“BOOM BOOM BOOM!” shouted Bob. “I am The Thunder God!” He slapped his open palm onto the metal trashcan lid and marched through the living room. His mother, who was trying to find any excuse to be upstairs, finally found the end of her Thunder God rope. She flung open her bedroom door and poured a voice of anger down the stairs.
“Bob! Outside now!”
The banging on the lid stopped, and Bob craned his blonde head around to look toward the stairs. A heavy silence fell into the room, and Bob grew nervous. His mother was a sweet woman, but when she lost her patience she lost it all. It occurred to him now how loud he had been, and for how long. But the silence sustained, and Bob took that as his one and only chance to escape the house with his hide. He slipped through the kitchen and out the back door. He took extra care to not let the screen door bang against the frame.
Outside, he looked up and saw a sea of gray. Thick clouds were rushing in from the west and swirling like a mosh pit. Small dots stained the sidewalk and wind pulled at the trees. Bob frowned. His first day as The Thunder God was already meeting heavy resistance from the stubborn portions of reality. He stood himself up, took and deep breath, and began to pound on the lid once more. He rounded the side of the house and soon his chorus of triumph rang out across the emptying streets. An older woman, slow up to move up her front steps on swollen knees, stopped to look back. Her toothless mouth fell open with confusion. Bob pounded even louder, happy to see his godly presence evoke such response.
The sky flashed like a camera and Bob froze mid-step. More drops fell from the sky, and more of the sidewalk was turning to a darker shade of gray. Bob waited for the thunder, and the thunder certainly came. It rolled in slowly, lulling him into a false sense of comfort that the sound would be short and low. But the rolling sound folded in on itself, like a wave crashing on the shore, and a mighty clap boxed his ears. Bob dropped his trashcan lid in surprised fear and sprinted for the front door.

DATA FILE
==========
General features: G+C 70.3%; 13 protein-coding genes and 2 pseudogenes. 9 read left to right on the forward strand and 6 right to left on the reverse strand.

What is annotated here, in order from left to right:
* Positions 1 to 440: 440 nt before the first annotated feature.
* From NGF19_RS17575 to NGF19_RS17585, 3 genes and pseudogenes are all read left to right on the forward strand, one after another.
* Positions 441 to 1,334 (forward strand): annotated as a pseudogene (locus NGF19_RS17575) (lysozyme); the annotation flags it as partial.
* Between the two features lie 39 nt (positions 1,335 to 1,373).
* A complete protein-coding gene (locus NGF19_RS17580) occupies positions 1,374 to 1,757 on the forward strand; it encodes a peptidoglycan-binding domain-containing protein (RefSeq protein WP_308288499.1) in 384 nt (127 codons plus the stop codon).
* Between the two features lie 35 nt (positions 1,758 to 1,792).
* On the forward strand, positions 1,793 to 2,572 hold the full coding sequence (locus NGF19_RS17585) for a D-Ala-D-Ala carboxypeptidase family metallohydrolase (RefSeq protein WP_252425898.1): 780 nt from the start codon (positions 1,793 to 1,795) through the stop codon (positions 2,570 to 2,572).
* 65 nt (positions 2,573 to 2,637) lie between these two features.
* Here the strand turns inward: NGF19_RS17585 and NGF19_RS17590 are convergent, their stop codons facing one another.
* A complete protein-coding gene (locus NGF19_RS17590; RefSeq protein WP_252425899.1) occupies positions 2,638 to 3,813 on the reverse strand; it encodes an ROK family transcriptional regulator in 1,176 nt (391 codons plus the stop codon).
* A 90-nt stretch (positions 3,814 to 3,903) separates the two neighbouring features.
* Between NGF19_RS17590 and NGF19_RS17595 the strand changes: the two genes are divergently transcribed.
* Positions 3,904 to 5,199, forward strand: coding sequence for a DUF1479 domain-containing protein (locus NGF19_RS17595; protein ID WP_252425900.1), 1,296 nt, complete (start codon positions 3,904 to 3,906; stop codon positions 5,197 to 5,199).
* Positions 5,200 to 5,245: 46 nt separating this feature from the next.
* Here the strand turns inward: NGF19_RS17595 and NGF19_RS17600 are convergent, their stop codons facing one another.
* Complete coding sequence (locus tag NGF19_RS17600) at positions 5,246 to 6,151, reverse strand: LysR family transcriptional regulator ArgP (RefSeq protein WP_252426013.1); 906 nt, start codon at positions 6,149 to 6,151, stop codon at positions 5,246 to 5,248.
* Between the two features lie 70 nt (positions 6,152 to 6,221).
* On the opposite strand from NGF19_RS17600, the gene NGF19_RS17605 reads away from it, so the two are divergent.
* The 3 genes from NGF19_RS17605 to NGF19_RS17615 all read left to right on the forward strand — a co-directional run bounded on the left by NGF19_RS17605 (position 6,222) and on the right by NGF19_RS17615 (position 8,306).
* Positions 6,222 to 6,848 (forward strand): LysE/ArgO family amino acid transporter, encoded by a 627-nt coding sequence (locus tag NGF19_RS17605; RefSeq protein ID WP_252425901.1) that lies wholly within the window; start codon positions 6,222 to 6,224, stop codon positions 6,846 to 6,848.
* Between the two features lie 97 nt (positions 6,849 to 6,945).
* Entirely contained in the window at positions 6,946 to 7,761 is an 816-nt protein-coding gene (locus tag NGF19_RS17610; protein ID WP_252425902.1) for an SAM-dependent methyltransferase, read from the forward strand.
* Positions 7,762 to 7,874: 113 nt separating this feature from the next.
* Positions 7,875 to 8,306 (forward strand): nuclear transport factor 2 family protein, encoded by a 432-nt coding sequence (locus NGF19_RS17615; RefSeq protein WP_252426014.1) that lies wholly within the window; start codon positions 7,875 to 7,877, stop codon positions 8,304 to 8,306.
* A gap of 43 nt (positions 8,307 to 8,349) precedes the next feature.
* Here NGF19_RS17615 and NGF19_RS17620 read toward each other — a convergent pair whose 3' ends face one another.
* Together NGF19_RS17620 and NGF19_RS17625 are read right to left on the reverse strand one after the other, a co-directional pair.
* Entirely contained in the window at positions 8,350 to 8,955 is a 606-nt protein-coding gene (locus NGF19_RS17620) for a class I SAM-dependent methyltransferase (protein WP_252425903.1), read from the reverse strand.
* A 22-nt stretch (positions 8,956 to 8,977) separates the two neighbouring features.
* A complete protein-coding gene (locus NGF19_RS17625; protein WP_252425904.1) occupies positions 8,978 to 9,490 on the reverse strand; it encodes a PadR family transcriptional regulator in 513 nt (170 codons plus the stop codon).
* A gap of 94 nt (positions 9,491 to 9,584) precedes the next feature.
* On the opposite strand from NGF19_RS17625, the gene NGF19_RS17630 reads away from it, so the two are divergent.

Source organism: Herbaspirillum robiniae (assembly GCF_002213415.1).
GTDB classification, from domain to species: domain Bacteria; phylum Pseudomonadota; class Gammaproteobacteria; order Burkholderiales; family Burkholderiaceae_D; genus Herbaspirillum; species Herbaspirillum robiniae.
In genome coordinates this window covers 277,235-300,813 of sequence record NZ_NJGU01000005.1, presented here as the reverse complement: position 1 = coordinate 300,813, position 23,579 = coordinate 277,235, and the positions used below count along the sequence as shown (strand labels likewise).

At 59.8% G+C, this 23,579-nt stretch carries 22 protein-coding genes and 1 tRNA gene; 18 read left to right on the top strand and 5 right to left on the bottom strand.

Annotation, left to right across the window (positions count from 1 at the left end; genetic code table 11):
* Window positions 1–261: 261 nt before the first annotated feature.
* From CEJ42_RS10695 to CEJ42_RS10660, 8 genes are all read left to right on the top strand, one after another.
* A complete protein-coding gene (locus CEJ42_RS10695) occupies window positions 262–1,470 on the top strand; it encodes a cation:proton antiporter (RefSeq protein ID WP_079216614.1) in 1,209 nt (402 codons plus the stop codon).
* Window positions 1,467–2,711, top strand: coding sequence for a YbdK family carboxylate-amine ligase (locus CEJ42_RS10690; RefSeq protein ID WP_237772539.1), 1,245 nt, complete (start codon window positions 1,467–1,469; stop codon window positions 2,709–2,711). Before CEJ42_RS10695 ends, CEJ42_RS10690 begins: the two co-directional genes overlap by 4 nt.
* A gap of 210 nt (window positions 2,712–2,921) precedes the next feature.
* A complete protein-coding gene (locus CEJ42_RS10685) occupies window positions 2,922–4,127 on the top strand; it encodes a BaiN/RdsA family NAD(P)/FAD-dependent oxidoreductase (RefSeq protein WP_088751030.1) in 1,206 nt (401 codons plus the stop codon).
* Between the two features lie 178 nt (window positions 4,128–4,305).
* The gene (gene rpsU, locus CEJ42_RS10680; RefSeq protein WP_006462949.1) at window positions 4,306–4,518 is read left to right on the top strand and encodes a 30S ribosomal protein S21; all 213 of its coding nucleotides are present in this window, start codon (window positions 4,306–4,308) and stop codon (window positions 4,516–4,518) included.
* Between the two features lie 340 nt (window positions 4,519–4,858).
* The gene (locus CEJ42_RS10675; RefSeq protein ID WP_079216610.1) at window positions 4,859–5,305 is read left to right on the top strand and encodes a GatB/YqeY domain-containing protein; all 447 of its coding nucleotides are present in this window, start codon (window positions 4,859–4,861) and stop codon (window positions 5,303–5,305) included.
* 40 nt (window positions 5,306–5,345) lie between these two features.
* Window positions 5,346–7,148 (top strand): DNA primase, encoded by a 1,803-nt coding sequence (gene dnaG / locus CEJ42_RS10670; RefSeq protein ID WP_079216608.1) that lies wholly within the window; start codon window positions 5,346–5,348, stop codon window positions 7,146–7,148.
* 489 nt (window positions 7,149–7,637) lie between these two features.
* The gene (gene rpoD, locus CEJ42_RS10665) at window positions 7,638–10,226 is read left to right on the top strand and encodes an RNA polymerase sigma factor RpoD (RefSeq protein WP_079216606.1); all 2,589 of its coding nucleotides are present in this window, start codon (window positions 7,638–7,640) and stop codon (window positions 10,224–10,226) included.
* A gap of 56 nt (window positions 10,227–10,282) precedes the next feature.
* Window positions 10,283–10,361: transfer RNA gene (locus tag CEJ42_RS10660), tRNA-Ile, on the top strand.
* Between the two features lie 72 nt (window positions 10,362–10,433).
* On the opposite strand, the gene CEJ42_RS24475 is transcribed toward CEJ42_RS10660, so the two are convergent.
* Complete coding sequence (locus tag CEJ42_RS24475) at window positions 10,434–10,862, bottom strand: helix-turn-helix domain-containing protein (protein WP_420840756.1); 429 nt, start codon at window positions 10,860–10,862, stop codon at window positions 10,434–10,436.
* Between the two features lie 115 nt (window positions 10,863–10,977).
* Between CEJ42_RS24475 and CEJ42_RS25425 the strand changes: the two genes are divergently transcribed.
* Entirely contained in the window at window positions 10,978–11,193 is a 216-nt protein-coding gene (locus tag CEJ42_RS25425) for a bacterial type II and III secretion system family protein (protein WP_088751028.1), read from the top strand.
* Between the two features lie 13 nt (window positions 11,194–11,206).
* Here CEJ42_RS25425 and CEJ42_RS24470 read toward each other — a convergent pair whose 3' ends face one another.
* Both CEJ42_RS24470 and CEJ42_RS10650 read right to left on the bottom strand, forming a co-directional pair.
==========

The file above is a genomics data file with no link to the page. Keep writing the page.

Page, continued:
As if waiting for that moment, the sky began to fall. Rain fell to the ground in torrents while Bob struggled with the door. There was another flash, brighter than before, and Bob felt his hand clamp down on the metal knob. The strength of childish fear bound him to the door. Even when the thunder came and shook his small frame, his grip remained unbroken. Without realizing, Bob had begun to cry. He screamed for his mother in the pouring rain. While he cried and the storm raged, his mother struggled with the door on the other side. Another flashed surprised his grip and the door swung open.
His mother saw him there, wide-eyed and already dripping wet, as another shock of thunder went by. When she scooped him up into her arms, he vowed to never again be The God of Thunder.